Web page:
Our ambition can be expressed in three numbers: 30x30x30. By 2030, we want to offer enough capacity to transport 30 million tonnes of CO2, the equivalent of removing 13 million cars from the road. By way of comparison, there are 5.9 million passenger cars on the road in Belgium. By 2030, we also want to offer companies the capacity to transport 30 TWh of hydrogen, an amount of energy that represents more than one third of total electricity consumption in Belgium.
A genuine underground movement
We are engaging with industry to adapt our existing infrastructure in a timely manner and to build new pipelines where necessary. To enable and accelerate companies' energy transition, we aim to develop hydrogen and CO2 pipelines for and between industry in Flanders and Wallonia.
Today, we already have a highly meshed network of natural gas pipelines. This is evolving into a network that will also transport CO₂ and hydrogen, which is how we will make Belgium an import and transit country in Europe for molecules such as CO2 and hydrogen. Our terminals in Zeebrugge, Ghent and Antwerp will play a key role in achieving this ambition of becoming an import hub for hydrogen and an export point for CO2.
Our CO2 infrastructure projects
We are working on all kinds of initiatives and collaborations to develop our CO2 infrastructure. We are building new pipelines underground (onshore) and under the sea (offshore) and building terminals that temporarily store CO2 and load it onto ships for transport to permanent storage sites. We are also investing in projects to enable the reuse of CO2.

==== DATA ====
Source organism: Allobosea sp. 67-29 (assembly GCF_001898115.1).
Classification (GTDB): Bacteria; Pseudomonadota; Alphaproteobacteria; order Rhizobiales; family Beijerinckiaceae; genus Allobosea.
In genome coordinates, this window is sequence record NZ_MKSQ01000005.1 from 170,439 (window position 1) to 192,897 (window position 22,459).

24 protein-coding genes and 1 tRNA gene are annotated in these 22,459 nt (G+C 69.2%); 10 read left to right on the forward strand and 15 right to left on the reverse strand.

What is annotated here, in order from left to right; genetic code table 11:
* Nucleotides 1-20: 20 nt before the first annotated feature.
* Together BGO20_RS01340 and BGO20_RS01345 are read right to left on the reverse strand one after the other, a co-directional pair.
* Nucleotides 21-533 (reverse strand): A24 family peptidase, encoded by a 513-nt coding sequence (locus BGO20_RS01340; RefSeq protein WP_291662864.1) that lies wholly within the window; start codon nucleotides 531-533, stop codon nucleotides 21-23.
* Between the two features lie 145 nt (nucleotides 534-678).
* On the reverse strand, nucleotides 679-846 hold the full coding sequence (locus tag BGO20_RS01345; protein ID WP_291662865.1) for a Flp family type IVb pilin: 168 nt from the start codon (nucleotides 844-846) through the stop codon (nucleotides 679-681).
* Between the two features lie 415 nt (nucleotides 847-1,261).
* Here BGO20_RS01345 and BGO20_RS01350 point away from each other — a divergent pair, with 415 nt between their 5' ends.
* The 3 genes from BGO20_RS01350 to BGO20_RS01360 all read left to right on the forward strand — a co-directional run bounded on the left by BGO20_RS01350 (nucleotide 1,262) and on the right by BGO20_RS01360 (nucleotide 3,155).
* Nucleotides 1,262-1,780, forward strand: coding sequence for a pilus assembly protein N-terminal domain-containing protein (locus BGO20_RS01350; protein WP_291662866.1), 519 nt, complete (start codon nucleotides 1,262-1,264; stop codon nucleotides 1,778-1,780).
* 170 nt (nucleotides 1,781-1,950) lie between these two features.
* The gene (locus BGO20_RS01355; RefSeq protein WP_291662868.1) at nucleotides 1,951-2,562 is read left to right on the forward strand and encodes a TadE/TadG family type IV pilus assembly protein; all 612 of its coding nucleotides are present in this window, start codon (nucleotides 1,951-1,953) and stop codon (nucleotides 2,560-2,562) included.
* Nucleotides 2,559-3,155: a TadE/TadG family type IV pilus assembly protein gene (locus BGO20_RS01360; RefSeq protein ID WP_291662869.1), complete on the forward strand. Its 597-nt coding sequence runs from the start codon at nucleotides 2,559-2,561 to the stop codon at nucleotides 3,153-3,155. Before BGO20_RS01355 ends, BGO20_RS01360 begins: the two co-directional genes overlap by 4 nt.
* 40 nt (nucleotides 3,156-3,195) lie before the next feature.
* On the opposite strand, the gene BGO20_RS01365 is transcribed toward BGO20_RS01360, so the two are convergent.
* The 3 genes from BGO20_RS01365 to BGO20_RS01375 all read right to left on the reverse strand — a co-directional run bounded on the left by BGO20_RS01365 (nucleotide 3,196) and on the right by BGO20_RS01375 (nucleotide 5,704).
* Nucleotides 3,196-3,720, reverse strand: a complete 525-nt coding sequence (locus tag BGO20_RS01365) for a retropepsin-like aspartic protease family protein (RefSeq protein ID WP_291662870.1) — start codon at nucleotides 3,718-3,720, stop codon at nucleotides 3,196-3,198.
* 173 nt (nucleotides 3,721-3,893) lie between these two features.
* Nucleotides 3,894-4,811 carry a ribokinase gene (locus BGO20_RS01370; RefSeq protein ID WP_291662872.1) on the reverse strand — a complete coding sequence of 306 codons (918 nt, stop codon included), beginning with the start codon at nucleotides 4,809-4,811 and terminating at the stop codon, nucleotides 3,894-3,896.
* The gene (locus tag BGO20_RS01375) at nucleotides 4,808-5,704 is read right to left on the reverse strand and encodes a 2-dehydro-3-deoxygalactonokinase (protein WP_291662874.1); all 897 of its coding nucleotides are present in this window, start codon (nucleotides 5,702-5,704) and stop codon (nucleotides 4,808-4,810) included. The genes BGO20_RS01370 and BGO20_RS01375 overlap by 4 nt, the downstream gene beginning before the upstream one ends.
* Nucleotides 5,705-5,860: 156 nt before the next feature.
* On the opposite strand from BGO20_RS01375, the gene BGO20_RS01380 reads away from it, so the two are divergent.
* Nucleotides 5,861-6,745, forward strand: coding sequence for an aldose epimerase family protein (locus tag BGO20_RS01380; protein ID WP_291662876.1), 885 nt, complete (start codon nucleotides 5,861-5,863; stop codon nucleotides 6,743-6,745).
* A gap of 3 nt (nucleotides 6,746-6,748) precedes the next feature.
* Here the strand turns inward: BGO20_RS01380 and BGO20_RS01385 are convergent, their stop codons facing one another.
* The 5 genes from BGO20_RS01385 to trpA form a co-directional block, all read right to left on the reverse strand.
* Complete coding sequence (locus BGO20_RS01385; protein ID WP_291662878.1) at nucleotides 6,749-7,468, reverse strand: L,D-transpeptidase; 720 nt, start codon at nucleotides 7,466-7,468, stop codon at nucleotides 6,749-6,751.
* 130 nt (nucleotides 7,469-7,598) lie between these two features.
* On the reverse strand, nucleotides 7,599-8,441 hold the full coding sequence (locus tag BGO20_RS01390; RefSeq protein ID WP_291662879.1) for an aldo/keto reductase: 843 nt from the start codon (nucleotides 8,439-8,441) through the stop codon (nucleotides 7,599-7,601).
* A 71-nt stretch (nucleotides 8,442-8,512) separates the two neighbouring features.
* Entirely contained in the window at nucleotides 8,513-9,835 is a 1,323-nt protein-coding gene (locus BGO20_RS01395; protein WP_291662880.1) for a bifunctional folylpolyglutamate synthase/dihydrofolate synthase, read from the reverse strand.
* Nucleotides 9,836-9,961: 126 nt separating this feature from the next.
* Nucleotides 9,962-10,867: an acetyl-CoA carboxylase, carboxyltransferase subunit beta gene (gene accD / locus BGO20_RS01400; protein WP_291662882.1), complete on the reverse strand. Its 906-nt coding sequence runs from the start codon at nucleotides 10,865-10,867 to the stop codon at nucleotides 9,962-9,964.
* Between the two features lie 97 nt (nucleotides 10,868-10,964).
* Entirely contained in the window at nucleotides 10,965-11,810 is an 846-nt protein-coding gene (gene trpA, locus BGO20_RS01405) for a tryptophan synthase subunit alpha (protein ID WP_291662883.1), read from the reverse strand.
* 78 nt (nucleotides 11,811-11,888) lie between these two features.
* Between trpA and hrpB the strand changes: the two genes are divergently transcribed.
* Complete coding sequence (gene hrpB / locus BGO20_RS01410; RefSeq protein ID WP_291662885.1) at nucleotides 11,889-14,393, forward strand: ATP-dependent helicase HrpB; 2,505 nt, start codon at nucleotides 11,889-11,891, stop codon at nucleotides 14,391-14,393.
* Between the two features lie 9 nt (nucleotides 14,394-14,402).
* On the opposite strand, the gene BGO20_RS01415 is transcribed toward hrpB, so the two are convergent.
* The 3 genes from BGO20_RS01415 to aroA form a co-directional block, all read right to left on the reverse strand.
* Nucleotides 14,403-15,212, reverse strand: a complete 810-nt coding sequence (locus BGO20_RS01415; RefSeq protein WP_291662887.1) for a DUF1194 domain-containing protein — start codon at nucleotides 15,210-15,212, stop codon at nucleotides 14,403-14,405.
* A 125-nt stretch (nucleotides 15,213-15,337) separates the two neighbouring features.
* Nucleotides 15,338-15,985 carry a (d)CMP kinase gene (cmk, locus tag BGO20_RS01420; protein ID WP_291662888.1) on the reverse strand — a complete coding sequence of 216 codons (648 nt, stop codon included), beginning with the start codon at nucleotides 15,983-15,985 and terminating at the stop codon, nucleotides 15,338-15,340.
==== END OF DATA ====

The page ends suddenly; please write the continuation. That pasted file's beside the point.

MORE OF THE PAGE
Subsea pipeline for large-scale decarbonisation
The energy transition, one of the greatest challenges facing humanity, requires united forces. We can't do it alone. For example, we are working with Norwegian energy company Equinor on a 1,000 km subsea pipeline between Zeebrugge and Norway. The CO2 is compressed at our terminal in Zeebrugge. We transport captured CO2 via the new pipeline from Belgium and neighbouring countries to Norway, where the CO2 is stored in underground aquifers or empty gas fields beneath the North Sea bed.
In 2025, we will begin operations to transport and store, by 2030, some 20 million to 40 million tonnes of CO2 per year. Those 40 million tonnes of CO2 are equal to the total emissions of Belgian industry. By combining our knowledge and experience we are taking another step towards meeting climate targets as a Belgian industry.
CO2 hubs in Antwerp and Ghent
At the ports of Antwerp and Ghent, we are building facilities that liquefy CO2, store it in buffer storage sites and export it by ship for storage in depleted gas fields deeper under the sea.